Osmunda pulchella sp. nov. from the Jurassic of Swedenreconciling molecular and fossil evidence in the phylogeny of Osmundaceae
The systematic classification of Osmundaceae has long remained controversial. Recent molecular data indicate that Osmunda is paraphyletic, and needs to be separated into Osmundastrum and Osmunda s. str. Here we describe an exquisitely preserved Jurassic Osmunda rhizome (O. pulchella sp. nov.) that combines diagnostic features of Osmundastrum and Osmunda, calling molecular evidence for paraphyly into question. We assembled a new morphological matrix based on rhizome anatomy, and used network analyses to establish phylogenetic relationships between fossil and extant members of modern Osmundaceae. We re-analysed the original molecular data to evaluate root-placement support. Finally, we integrated morphological and molecular data-sets using the evolutionary placement algorithm. Osmunda pulchella and five additional, newly identified Jurassic Osmunda species show anatomical character suites intermediate between Osmundastrum and Osmunda. Molecular evidence for paraphyly is ambiguous: a previously unrecognized signal from spacer sequences favours an alternative root placement that would resolve Osmunda s.l. as monophyletic. Our evolutionary placement analysis identifies fossil species as ancestral members of modern genera and subgenera. Altogether, the seemingly conflicting evidence from morphological, anatomical, molecular, and palaeontological data can be elegantly reconciled under the assumption that Osmunda is indeed monophyletic; the recently proposed root-placement in Osmundaceaebased solely on molecular datalikely results from un- or misinformative out-group signals.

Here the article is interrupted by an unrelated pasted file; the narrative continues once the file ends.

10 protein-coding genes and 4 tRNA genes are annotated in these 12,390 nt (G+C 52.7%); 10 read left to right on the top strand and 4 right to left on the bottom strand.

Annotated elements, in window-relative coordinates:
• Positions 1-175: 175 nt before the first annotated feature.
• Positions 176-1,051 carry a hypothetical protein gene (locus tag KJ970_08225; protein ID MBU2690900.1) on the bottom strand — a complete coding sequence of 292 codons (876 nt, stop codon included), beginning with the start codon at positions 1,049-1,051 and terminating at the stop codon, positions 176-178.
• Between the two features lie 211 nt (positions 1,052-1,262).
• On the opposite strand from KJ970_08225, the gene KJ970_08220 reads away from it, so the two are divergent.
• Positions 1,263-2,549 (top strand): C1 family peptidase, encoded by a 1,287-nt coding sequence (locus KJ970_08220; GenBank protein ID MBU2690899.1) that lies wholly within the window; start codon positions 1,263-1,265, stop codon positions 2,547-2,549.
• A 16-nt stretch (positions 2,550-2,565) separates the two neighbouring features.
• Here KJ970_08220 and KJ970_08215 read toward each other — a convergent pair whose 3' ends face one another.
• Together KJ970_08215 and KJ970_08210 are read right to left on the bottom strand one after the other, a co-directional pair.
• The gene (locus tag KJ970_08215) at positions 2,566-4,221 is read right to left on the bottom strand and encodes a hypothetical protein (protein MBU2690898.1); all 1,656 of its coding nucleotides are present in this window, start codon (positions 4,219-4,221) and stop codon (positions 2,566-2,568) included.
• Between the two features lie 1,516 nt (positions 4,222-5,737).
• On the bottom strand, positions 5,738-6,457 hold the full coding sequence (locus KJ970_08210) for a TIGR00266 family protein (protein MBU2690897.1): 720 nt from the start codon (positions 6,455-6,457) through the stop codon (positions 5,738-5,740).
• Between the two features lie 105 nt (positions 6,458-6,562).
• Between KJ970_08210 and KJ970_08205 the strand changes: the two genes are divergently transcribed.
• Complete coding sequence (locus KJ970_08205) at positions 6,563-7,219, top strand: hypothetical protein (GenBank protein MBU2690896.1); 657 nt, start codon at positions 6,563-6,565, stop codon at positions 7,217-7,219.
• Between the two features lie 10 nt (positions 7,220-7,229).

- Downloaded 1,811 times
- Download rankings, all-time:
- Site-wide: 15,664
- In paleontology: 22
- Year to date:
- Site-wide: 19,277
- Since beginning of last month:
- Site-wide: 91,046
Downloads over time
Distribution of downloads per paper, site-wide
- 27 Nov 2020: The website and API now include results pulled from medRxiv as well as bioRxiv.
- 18 Dec 2019: We're pleased to announce PanLingua, a new tool that enables you to search for machine-translated bioRxiv preprints using more than 100 different languages.
- 21 May 2019: PLOS Biology has published a community page about Rxivist.org and its design.
- 10 May 2019: The paper analyzing the Rxivist dataset has been published at eLife.
- 1 Mar 2019: We now have summary statistics about bioRxiv downloads and submissions.
- 8 Feb 2019: Data from Altmetric is now available on the Rxivist details page for every preprint. Look for the "donut" under the download metrics.
- 30 Jan 2019: preLights has featured the Rxivist preprint and written about our findings.
- 22 Jan 2019: Nature just published an article about Rxivist and our data.
- 13 Jan 2019: The Rxivist preprint is live!